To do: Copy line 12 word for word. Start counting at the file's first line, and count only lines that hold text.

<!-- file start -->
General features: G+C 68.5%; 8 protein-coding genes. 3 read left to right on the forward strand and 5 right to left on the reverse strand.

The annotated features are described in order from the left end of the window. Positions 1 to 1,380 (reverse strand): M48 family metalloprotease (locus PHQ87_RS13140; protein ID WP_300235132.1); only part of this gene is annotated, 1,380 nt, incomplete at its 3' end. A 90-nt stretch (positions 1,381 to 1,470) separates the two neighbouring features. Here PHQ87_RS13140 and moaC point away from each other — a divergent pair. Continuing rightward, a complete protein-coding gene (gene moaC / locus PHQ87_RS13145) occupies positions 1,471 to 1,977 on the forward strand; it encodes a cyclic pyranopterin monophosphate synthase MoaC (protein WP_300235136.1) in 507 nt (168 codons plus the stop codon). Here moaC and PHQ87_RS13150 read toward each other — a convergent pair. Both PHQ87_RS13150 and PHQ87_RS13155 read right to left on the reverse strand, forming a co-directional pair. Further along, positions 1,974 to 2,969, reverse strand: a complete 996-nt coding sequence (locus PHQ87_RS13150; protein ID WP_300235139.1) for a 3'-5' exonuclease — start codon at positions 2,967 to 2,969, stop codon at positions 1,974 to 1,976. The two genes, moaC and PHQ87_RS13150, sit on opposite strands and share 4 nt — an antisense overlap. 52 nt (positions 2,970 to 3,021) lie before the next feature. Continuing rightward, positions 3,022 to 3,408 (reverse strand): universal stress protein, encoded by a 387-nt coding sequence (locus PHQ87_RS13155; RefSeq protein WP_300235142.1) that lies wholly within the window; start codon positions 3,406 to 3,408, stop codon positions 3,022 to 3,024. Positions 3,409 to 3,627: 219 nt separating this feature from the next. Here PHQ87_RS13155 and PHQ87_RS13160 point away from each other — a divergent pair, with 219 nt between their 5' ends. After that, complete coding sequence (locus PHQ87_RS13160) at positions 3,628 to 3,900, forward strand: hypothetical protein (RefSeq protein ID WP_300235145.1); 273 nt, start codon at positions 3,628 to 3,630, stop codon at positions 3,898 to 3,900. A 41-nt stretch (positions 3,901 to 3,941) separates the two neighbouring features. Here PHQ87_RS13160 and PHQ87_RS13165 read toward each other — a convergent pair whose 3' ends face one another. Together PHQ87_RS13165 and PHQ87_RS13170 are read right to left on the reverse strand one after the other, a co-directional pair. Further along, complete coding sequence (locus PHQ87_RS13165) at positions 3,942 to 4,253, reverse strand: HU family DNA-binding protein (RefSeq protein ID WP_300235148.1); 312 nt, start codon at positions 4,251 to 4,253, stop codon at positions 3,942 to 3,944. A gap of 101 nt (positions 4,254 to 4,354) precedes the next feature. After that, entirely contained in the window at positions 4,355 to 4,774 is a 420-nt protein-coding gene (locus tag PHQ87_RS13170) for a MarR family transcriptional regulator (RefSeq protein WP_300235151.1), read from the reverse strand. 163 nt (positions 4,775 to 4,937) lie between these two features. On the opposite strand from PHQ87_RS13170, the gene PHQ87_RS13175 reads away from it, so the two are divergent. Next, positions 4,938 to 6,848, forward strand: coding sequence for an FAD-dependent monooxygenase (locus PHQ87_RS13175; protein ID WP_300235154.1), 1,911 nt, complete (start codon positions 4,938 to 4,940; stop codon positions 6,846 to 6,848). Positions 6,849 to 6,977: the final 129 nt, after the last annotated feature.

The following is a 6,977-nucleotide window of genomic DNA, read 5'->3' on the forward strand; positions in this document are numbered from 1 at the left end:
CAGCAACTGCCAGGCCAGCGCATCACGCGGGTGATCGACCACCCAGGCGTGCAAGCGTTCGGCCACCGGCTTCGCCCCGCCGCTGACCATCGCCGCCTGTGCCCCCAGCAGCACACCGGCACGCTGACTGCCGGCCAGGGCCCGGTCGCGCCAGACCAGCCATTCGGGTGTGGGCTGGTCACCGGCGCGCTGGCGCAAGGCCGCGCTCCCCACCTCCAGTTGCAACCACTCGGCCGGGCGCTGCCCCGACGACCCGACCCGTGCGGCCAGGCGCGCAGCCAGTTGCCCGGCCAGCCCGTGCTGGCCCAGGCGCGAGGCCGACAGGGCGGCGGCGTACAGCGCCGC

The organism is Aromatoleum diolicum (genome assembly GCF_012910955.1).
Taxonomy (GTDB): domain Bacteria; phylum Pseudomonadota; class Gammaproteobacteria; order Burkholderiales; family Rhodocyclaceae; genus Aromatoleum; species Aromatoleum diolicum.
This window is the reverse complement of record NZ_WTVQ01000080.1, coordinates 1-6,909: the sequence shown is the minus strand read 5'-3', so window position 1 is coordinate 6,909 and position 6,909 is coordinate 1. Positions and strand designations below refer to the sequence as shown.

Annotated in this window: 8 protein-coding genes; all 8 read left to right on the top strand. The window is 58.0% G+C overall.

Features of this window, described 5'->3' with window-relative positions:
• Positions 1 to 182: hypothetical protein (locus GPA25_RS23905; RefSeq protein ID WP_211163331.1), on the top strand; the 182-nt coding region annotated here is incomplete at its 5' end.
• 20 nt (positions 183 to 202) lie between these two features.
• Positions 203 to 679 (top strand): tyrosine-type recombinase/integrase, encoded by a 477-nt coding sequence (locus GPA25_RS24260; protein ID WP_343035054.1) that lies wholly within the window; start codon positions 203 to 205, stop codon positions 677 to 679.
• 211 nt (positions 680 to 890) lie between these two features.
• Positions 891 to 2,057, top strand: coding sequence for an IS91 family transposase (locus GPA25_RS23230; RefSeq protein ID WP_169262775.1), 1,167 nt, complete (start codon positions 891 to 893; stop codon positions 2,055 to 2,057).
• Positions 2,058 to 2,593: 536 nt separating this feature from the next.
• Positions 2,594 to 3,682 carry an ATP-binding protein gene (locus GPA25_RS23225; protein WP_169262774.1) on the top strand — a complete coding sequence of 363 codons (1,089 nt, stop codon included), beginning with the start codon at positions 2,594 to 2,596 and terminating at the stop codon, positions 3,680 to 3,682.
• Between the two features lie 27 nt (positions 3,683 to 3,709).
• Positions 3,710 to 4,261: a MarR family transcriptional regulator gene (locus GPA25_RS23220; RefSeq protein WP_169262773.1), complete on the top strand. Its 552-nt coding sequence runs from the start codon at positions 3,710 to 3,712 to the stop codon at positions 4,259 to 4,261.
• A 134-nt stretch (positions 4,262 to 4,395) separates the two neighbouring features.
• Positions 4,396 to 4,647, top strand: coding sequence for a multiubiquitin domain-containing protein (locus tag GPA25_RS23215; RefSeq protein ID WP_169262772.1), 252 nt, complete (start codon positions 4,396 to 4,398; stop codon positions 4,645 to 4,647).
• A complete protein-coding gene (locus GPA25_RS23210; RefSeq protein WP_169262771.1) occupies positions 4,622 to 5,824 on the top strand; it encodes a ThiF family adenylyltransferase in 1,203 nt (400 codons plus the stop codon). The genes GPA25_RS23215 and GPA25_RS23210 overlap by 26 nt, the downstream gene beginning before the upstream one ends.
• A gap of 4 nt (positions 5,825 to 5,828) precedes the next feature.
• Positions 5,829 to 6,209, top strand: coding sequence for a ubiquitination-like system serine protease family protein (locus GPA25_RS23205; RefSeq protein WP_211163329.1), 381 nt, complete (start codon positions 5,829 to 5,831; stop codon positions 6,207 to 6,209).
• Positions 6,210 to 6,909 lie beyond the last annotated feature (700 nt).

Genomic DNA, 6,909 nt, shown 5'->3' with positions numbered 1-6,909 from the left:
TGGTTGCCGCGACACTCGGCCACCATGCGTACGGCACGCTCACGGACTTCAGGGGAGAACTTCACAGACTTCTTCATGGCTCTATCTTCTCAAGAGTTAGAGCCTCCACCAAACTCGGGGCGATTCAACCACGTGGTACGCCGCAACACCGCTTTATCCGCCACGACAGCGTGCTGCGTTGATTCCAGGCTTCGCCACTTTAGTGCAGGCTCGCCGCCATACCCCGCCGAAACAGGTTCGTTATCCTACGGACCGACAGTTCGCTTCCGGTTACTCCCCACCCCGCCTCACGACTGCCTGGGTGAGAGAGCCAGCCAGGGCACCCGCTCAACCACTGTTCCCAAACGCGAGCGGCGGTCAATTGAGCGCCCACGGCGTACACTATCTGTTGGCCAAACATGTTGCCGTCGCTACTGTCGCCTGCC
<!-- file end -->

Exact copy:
• Positions 203 to 679 (top strand): tyrosine-type recombinase/integrase, encoded by a 477-nt coding sequence (locus GPA25_RS24260; protein ID WP_343035054.1) that lies wholly within the window; start codon positions 203 to 205, stop codon positions 677 to 679.